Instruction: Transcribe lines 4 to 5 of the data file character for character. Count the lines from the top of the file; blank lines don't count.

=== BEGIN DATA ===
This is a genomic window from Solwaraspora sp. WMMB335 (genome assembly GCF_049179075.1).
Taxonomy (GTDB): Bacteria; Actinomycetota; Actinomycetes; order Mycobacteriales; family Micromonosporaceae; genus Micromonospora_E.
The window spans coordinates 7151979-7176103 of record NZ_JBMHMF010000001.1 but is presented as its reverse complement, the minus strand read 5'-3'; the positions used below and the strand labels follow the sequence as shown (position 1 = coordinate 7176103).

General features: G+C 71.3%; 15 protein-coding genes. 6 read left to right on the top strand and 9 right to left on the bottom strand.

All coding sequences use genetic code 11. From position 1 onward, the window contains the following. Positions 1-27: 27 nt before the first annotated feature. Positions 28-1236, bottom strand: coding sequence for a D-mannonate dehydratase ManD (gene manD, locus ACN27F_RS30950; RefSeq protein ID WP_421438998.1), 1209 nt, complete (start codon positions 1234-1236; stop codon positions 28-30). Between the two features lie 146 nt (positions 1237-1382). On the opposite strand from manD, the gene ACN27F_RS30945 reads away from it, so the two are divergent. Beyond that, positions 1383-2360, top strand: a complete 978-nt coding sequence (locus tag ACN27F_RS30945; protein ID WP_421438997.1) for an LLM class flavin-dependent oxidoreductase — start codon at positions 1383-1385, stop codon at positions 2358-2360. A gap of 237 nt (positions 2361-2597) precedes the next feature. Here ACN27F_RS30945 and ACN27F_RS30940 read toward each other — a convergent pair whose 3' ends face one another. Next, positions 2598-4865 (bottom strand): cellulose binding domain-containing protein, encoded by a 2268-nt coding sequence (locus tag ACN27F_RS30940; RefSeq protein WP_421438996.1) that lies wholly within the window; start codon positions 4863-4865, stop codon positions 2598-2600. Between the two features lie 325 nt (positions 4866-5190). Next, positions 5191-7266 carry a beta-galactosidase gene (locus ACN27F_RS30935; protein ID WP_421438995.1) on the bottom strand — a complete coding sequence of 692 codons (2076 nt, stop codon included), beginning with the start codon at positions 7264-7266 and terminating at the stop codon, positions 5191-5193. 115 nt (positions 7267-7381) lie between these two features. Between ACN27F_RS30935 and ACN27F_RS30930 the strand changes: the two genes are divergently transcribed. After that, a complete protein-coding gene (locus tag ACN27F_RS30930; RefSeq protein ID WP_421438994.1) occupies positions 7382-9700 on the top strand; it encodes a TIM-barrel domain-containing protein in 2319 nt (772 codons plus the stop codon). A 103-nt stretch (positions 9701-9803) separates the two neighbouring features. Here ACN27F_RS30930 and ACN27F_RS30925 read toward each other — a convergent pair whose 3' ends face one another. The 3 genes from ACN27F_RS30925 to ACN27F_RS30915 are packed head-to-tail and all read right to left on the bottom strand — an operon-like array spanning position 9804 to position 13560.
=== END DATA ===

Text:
General features: G+C 71.3%; 15 protein-coding genes. 6 read left to right on the top strand and 9 right to left on the bottom strand.

All coding sequences use genetic code 11. From position 1 onward, the window contains the following. Positions 1-27: 27 nt before the first annotated feature. Positions 28-1236, bottom strand: coding sequence for a D-mannonate dehydratase ManD (gene manD, locus ACN27F_RS30950; RefSeq protein ID WP_421438998.1), 1209 nt, complete (start codon positions 1234-1236; stop codon positions 28-30). Between the two features lie 146 nt (positions 1237-1382). On the opposite strand from manD, the gene ACN27F_RS30945 reads away from it, so the two are divergent. Beyond that, positions 1383-2360, top strand: a complete 978-nt coding sequence (locus tag ACN27F_RS30945; protein ID WP_421438997.1) for an LLM class flavin-dependent oxidoreductase — start codon at positions 1383-1385, stop codon at positions 2358-2360. A gap of 237 nt (positions 2361-2597) precedes the next feature. Here ACN27F_RS30945 and ACN27F_RS30940 read toward each other — a convergent pair whose 3' ends face one another. Next, positions 2598-4865 (bottom strand): cellulose binding domain-containing protein, encoded by a 2268-nt coding sequence (locus tag ACN27F_RS30940; RefSeq protein WP_421438996.1) that lies wholly within the window; start codon positions 4863-4865, stop codon positions 2598-2600. Between the two features lie 325 nt (positions 4866-5190). Next, positions 5191-7266 carry a beta-galactosidase gene (locus ACN27F_RS30935; protein ID WP_421438995.1) on the bottom strand — a complete coding sequence of 692 codons (2076 nt, stop codon included), beginning with the start codon at positions 7264-7266 and terminating at the stop codon, positions 5191-5193. 115 nt (positions 7267-7381) lie between these two features. Between ACN27F_RS30935 and ACN27F_RS30930 the strand changes: the two genes are divergently transcribed. After that, a complete protein-coding gene (locus tag ACN27F_RS30930; RefSeq protein ID WP_421438994.1) occupies positions 7382-9700 on the top strand; it encodes a TIM-barrel domain-containing protein in 2319 nt (772 codons plus the stop codon). A 103-nt stretch (positions 9701-9803) separates the two neighbouring features. Here ACN27F_RS30930 and ACN27F_RS30925 read toward each other — a convergent pair whose 3' ends face one another. The 3 genes from ACN27F_RS30925 to ACN27F_RS30915 are packed head-to-tail and all read right to left on the bottom strand — an operon-like array spanning position 9804 to position 13560.